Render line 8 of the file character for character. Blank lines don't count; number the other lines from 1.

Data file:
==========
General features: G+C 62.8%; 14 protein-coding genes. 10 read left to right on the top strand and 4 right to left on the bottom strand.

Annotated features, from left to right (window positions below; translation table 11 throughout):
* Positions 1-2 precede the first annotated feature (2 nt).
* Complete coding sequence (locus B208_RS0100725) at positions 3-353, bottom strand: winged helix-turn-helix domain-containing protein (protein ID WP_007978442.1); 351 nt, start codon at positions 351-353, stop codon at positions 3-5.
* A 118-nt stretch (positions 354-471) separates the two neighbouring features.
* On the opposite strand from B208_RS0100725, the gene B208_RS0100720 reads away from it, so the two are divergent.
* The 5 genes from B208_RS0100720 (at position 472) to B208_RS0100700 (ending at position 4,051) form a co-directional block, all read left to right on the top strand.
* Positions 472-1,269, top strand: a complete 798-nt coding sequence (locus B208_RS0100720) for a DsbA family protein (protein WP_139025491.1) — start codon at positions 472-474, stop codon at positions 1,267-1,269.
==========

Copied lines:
* Positions 472-1,269, top strand: a complete 798-nt coding sequence (locus B208_RS0100720) for a DsbA family protein (protein WP_139025491.1) — start codon at positions 472-474, stop codon at positions 1,267-1,269.